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Tax reform harms legal tobacco trademarks

By Guy José Bendaña-Guerrero & Asociados - 05/04/2019
Tax reform harms legal tobacco trademarks

On 28 February, changes to the 2012 Ley de Concertación Tributaria (tax concertation law) came into effect after voting by the Nicaraguan Congress. With the goal of increasing domestic revenue mobilization, the new tax reform applies Value Added Tax (VAT) to several basic consumer goods, among them cigarettes.

Such change has generated concern on the tobacco industry, who warn about the decrease of their products market and the “logical” increase of smuggling and counterfeited products. Gustavo Mercado, External Affairs Manager for British American Tobacco, said to La Prensa that the company has yet to quantify specifically the impact of the reform, but early reports suggest that just in March consumer consumption of their cigarettes fell between 50 and 55 percent.

Carmen Hilleprand, president of the Chamber of Commerce and Services of Nicaragua (CCSN), offered a broader perspective of the market. “Until February mainly two brands of counterfeited cigarettes operated in the Nicaraguan market, while today there are over 12 already unfairly competing with legal tobacco companies, who since the reform are paying up to 210 percent more taxes”.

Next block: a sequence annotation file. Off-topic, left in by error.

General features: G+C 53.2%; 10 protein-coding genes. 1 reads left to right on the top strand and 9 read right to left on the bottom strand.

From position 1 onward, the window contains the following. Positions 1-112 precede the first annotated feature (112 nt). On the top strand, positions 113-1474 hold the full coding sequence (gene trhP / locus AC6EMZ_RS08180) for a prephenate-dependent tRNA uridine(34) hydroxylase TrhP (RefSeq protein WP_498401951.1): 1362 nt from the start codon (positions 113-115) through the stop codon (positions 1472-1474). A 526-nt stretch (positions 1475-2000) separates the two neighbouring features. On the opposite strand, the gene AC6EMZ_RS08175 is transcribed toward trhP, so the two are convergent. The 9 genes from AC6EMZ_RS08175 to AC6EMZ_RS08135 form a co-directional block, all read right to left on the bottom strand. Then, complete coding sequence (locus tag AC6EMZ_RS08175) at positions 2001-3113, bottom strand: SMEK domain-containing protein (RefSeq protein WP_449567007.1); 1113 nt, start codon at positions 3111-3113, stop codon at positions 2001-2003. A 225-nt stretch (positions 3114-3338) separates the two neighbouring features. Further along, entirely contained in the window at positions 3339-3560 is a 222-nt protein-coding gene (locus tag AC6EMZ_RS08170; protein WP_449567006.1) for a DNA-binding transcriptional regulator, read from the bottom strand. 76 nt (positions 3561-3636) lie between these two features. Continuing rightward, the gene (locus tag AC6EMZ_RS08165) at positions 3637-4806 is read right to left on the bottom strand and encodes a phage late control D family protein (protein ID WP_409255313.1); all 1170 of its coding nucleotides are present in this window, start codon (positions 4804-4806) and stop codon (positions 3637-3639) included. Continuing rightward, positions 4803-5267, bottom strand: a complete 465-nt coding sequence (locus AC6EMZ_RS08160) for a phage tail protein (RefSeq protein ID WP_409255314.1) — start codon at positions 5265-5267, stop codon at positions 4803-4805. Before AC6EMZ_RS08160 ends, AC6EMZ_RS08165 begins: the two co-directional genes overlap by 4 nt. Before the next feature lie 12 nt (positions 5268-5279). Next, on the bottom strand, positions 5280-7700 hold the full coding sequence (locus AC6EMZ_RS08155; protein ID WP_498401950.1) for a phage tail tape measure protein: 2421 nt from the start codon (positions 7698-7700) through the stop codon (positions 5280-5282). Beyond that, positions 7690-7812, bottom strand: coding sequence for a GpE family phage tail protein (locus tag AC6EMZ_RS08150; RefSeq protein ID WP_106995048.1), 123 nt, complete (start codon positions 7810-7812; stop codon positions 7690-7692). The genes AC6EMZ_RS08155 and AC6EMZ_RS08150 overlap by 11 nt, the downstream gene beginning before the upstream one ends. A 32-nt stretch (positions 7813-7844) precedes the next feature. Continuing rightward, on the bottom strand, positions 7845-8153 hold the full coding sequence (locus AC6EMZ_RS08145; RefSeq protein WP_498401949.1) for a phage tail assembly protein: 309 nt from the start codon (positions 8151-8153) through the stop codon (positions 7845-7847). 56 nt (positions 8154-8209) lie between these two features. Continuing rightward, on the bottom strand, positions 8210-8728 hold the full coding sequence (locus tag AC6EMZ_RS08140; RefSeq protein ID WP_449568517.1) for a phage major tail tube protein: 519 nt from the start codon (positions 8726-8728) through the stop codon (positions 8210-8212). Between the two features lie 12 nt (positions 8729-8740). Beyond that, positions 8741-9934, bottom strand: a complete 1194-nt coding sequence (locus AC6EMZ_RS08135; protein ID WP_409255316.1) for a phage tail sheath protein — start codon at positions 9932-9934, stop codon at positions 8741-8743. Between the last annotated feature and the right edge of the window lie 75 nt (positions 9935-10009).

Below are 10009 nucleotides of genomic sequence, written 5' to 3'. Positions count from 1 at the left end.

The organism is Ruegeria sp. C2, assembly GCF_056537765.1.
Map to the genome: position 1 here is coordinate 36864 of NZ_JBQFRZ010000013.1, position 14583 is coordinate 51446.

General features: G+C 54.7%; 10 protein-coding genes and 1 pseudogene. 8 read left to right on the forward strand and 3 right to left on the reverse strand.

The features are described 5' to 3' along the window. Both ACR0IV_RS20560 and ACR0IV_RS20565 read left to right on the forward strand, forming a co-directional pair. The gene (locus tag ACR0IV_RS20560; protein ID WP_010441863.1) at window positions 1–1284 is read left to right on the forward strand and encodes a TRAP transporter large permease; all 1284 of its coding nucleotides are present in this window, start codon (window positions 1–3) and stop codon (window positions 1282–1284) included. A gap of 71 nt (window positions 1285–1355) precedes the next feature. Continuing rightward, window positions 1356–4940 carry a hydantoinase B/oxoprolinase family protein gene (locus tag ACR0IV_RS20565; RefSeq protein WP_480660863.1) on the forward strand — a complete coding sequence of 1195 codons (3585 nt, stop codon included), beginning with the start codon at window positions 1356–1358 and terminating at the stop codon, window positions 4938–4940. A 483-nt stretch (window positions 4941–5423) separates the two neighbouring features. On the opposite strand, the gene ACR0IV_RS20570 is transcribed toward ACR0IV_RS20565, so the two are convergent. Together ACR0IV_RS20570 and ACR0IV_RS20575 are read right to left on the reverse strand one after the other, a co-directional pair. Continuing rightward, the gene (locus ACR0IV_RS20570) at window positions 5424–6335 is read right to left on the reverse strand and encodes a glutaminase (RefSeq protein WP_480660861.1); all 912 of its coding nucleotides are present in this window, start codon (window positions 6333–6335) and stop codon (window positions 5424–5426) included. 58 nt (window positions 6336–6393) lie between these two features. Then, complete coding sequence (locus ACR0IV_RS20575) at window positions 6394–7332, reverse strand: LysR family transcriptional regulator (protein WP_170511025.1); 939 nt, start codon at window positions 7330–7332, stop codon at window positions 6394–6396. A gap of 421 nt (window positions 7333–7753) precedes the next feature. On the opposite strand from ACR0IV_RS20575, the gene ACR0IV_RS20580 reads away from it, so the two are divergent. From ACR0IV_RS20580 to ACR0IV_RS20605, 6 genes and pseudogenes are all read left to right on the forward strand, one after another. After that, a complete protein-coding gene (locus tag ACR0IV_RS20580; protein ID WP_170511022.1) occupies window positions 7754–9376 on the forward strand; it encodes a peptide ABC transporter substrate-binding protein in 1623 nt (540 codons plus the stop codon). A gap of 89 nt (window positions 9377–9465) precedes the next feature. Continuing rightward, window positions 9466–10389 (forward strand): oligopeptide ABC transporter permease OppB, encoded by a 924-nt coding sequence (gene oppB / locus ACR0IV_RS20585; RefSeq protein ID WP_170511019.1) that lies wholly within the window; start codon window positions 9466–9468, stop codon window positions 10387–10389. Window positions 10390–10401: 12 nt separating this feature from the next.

By Guy José Bendaña-Guerrero & Asociados - 05/04/2019
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Guy José Bendaña-Guerrero & Asociados

The Law Firm, specialized in the field of Intellectual Property, formerly known as Henry Caldera & Henry Caldera-Pallais, was founded in 1907 by Mr. Henry Caldera, as part of a three-way operation consisting also of the import and retail of goods. With time, these three operations became separate enterprises. That same year, and through the efforts of Mr. Caldera, Nicaragua had its first Trademark Law.

In the late 1930’s, Mr. Caldera’s older son, Henry Caldera-Pallais, after obtaining a Law degree in Nicaragua, furthered his studies in the University of Michigan, where he graduated to become a U.S. Registered Patent Agent. During his stay in the United States, he gained experience working with the New York firm of Lagner, Parry, Card and Largner. In the late 1940’s, Mr. Caldera-Pallais returned to Nicaragua to take charge of the Law Firm, which became known as Henry Caldera & Henry Caldera-Pallais.